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L'înformâtion et les sèrvices publyis pouor I'Île dé Jèrri

Long-term care scheme: contributions

Long-term care contributions

A long-term care fund has been set up to help those who need long-term care.

Every insured person who pays income tax pays into the long-term care fund with a long-term care contribution.

If you're not liable for income tax, you won't have to pay the contribution but you can still get support from the fund for your long-term care costs.

The States of Jersey will also contribute into the fund each year.

Long-term care scheme: benefits

How much you pay

If you have a tax bill then you will also have a long-term care contribution to pay. 

The maximum long-term care contribution rate started at 0.5% (2015) of your total taxable income and then increased to 1%, but most people will pay less than this.

This works in the same way as income tax where the standard tax rate is 20%, but most people pay less than 20% tax on their annual income.

Your contribution is based on your total income but will take into account the allowances and reliefs you benefit from for tax.

Marginal relief calculation of personal tax

Examples comparing the maximum contribution with the actual amount after deductions are taken into account 

​Household​Income​Maximum long-term contribution (0.5% in 2015 and 1% in 2016)​Actual long-term care contribution per yearActual % of total income​
​Single£​16,000​​2015​£80​2015£13​​0.08%
​2016£160​​2016£23​​0.15%
​Single​£30,000​​2015​£150​2015​£104​0.35%
​2016​£300​2016​£205​0.68%
​Single​£50,000​​2015​£250​2015​£234​0.47%
​2016​£500​2016​£465​0.93%
​Single​​£70,000​2015​£350​2015​£350​0.5%
​2016​£700​2016​£700​1%
​Married / civil partnership​£30,000​​2015​£150​2015​£20​0.07%
​2016​£300​2016​£35​0.12%
​Married / civil partnership£50,000​​​2015​£250​2015​£150​0.3%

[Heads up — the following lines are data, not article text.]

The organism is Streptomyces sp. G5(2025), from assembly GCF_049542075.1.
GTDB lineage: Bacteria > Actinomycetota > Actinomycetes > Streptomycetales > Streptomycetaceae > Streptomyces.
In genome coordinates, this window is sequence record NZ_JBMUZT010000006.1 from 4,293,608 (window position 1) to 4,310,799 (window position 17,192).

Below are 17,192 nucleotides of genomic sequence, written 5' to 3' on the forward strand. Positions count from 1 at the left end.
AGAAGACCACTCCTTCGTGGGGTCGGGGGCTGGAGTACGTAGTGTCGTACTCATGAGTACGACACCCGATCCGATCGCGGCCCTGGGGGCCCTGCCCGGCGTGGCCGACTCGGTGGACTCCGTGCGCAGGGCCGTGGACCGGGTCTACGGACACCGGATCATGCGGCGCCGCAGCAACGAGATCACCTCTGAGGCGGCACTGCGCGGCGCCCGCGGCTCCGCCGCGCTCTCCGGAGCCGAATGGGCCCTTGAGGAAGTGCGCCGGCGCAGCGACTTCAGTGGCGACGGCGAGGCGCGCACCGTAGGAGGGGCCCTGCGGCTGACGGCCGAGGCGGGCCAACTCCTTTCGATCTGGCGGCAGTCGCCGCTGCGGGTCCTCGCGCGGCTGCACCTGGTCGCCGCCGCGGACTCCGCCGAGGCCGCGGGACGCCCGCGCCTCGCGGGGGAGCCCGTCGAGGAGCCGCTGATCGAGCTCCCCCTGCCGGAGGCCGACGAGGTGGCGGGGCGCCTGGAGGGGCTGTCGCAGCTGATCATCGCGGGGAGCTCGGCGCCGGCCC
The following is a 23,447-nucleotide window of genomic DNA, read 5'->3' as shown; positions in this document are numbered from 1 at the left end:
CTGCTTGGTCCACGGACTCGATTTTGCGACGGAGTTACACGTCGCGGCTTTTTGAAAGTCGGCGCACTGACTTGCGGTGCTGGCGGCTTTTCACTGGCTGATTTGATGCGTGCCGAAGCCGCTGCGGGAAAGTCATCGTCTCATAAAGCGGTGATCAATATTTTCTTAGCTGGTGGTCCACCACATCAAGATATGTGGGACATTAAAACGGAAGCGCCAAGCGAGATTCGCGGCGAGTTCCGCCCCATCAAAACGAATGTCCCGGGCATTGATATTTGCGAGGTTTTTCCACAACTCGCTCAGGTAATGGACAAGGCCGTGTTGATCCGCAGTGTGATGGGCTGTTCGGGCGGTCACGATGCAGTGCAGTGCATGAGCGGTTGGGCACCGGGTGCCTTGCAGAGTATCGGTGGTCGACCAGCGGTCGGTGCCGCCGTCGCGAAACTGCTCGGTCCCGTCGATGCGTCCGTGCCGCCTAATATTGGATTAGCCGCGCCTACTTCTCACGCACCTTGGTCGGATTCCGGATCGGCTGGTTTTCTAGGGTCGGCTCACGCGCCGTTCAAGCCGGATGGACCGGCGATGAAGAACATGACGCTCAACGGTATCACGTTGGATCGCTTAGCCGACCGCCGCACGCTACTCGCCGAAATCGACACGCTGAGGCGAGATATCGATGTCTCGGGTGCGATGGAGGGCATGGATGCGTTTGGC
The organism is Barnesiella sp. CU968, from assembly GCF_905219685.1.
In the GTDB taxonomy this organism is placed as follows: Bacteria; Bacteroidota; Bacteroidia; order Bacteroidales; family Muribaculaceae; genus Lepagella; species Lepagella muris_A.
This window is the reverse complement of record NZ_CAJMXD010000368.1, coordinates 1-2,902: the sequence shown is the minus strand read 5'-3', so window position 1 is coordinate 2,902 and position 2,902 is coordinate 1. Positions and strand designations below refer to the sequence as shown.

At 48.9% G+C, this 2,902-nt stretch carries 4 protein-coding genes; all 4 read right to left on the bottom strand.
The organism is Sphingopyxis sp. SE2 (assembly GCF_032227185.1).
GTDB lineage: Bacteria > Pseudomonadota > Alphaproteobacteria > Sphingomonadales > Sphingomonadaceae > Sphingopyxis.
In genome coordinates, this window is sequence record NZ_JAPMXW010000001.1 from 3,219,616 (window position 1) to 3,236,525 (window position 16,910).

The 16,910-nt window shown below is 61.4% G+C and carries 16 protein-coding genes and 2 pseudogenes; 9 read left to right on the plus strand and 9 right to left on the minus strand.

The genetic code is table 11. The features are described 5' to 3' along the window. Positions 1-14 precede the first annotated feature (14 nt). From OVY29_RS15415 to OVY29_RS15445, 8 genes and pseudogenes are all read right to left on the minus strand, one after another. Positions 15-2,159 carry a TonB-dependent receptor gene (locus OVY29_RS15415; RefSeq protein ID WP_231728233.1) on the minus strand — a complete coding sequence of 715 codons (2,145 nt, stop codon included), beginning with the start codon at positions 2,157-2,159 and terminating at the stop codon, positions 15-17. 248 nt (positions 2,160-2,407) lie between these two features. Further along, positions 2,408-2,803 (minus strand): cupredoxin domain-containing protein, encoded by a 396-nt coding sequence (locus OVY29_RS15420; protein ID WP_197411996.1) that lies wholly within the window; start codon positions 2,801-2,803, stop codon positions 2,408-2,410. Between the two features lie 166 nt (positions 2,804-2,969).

​2016​£500​2016​£295​0.59%
​Married / civil partnership£70,000​​​2015​£350​2015​£280​0.4%
​2016​£700​2016​£555​0.79%
​Married / civil partnership£120,000​​​2015​£600​2015​£600​0.5%
​2016​£1,200​2016​£1,200​1%

To find out more about how the long-term care contribution is calculated, you can find more detailed examples in the document below.

Download long-term care contribution 2015 calculation examples (size 359kb)

Download long-term care contribution 2016 calculation examples (size 359kb)

Upper income limits and long-term care contributions

Unlike income tax, an upper income limit will be taken into account when calculating your long-term care contribution.

This means the maximum long-term care contribution for an individual is:

  • £798.12 (0.5% of £159,624) in 2015
  • £1,625.04 (1% of £162,504) in 2016

How your contribution is collected

Your contribution is calculated by the Taxes Office and is collected in the same way as your income tax. There are no extra forms and the amount is shown separately on your tax bill.

If you pay tax by deduction from your earnings, your rate will include both your income tax liability and your long-term care contribution.

If you pay income tax directly, the long-term care contribution is included in the amount you pay.

Calculation of rate

The combined effective rate is the sum of:

  • the effective rate calculated in accordance with the relevant part of the income tax law
  • the LTC contribution effective rate calculated with the relevant part of the social security law

rounded up to the nearest whole number.

LTC contribution rate formula

LTC contribution rate formula.PNG

L is the sum of:

  • your estimated LTC contribution for the payment year
  • any unpaid LTC contributions for previous years

I is the sum of:

  • all your taxable income for the year of assessment

Less:

  • your allowable employment expenses and pension contributions for the year of assessment

The sum of 'I' is also modified by the relevant articles of the income tax law, to take into account provisional rate and new taxpayers calculations.

Calculating your tax rate (deduction from earnings)

Where your contribution is going

Your contribution goes into a separate fund which can only be used to pay long-term care benefits.

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